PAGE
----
With improvements in lithography, better process controls, the use of materials with lower resistance, increased field sizes and other semiconductor processing improvements, increased device circuit density (often in conjunction with increased die sizes) will help facilitate increased function on integrated devices as well as the integration of functions previously implemented on separate devices. This integration will serve to improve overall performance of the intended function, as well as promote increased storage density, reduced power, reduced space requirements, lower cost and other manufacturer and customer benefits. This integration is a natural evolutionary process, and may result in the need for structural changes to the fundamental building blocks associated with systems.

The integrity of the communication path, the data storage contents and all functional operations associated with each element of a memory system or subsystem can be assured, to a high degree, with the use of one or more fault detection and/or correction methods. Any or all of the various elements may include error detection and/or correction methods such as CRC, ECC, EDAC, parity or other encoding/decoding methods suited for this purpose. Further reliability enhancements may include operation re-try (to overcome intermittent faults such as those associated with the transfer of information), the use of one or more alternate or replacement communication paths to replace failing paths and/or lines, complement-re-complement techniques or alternate methods used in computer, communication and related systems.

The use of bus termination, on busses as simple as point-to-point links or as complex as multi-drop structures, is becoming more common consistent with increased performance demands. A wide variety of termination methods can be identified and/or considered, and include the use of such devices as resistors, capacitors, inductors or any combination thereof, with these devices connected between the signal line and a power supply voltage or ground, a termination voltage or another signal. The termination device(s) may be part of a passive or active termination structure, and may reside in one or more positions along one or more of the signal lines, and/or as part of the transmitter and/or receiving device(s). The terminator may be selected to match the impedance of the transmission line, or selected via an alternate approach to maximize the useable frequency, operating margins and related attributes within the cost, space, power and other constraints.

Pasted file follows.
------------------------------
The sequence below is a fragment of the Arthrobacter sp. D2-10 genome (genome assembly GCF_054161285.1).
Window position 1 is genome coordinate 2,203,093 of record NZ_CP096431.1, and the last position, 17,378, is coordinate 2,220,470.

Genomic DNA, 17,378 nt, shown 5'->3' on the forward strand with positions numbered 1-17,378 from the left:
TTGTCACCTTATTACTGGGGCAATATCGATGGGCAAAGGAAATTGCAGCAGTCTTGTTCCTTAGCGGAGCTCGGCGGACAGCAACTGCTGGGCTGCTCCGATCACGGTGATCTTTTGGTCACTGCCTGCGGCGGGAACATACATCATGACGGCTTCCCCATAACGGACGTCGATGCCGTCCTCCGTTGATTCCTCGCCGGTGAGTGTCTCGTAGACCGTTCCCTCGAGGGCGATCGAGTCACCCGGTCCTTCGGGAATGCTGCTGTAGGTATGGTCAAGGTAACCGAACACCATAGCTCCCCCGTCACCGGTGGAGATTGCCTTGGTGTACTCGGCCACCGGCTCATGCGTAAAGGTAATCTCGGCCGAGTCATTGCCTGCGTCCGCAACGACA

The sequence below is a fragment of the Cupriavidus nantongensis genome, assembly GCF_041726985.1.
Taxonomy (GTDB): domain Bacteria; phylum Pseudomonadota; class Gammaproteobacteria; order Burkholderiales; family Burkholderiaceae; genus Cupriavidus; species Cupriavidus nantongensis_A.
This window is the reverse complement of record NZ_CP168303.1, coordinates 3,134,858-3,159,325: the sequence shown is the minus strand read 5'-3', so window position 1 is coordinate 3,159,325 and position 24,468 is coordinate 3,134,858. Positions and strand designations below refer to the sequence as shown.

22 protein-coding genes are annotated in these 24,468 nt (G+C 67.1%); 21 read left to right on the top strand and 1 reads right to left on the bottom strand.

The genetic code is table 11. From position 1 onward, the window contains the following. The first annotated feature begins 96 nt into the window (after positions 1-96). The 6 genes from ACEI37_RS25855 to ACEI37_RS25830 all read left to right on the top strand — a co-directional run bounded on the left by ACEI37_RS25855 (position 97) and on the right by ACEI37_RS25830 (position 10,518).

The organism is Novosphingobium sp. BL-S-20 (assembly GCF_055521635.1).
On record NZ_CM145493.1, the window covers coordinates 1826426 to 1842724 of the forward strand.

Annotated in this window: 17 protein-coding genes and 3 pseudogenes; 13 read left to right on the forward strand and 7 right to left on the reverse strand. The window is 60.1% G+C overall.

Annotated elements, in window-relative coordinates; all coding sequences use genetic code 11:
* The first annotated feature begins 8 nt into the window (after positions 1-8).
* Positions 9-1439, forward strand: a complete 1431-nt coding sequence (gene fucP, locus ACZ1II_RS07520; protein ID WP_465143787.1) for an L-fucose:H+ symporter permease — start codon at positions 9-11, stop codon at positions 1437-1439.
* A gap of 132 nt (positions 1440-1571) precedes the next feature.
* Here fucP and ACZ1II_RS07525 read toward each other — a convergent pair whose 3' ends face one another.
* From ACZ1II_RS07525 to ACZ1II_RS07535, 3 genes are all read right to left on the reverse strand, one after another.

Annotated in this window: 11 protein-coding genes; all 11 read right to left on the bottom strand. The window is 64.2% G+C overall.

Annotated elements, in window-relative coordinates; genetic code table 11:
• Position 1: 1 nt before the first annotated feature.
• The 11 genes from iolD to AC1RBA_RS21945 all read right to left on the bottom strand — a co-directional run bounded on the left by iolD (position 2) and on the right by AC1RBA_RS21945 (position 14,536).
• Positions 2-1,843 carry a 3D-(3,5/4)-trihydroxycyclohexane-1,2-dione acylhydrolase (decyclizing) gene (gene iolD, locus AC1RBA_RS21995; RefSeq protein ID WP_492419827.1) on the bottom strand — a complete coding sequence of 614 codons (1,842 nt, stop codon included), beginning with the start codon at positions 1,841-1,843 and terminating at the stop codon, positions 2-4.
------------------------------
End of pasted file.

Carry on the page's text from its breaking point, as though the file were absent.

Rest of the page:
Technical effects and benefits include providing error protection for data-masking bits on a data interface at a memory device. A gating block prevents errant data-masking values from polluting the memory core of the memory device, which may not otherwise be remedied by simply retrying the failed operation.

As described above, the embodiments of the invention may be embodied in the form of computer-implemented processes and apparatuses for practicing those processes. Embodiments of the invention may also be embodied in the form of computer program code containing instructions embodied in tangible media, such as floppy diskettes, CD-ROMs, hard drives, or any other computer-readable storage medium, wherein, when the computer program code is loaded into and executed by a computer, the computer becomes an apparatus for practicing the invention. The present invention can also be embodied in the form of computer program code, for example, whether stored in a storage medium, loaded into and/or executed by a computer, or transmitted over some transmission medium, such as over electrical wiring or cabling, through fiber optics, or via electromagnetic radiation, wherein, when the computer program code is loaded into and executed by a computer, the computer becomes an apparatus for practicing the invention. When implemented on a general-purpose microprocessor, the computer program code segments configure the microprocessor to create specific logic circuits.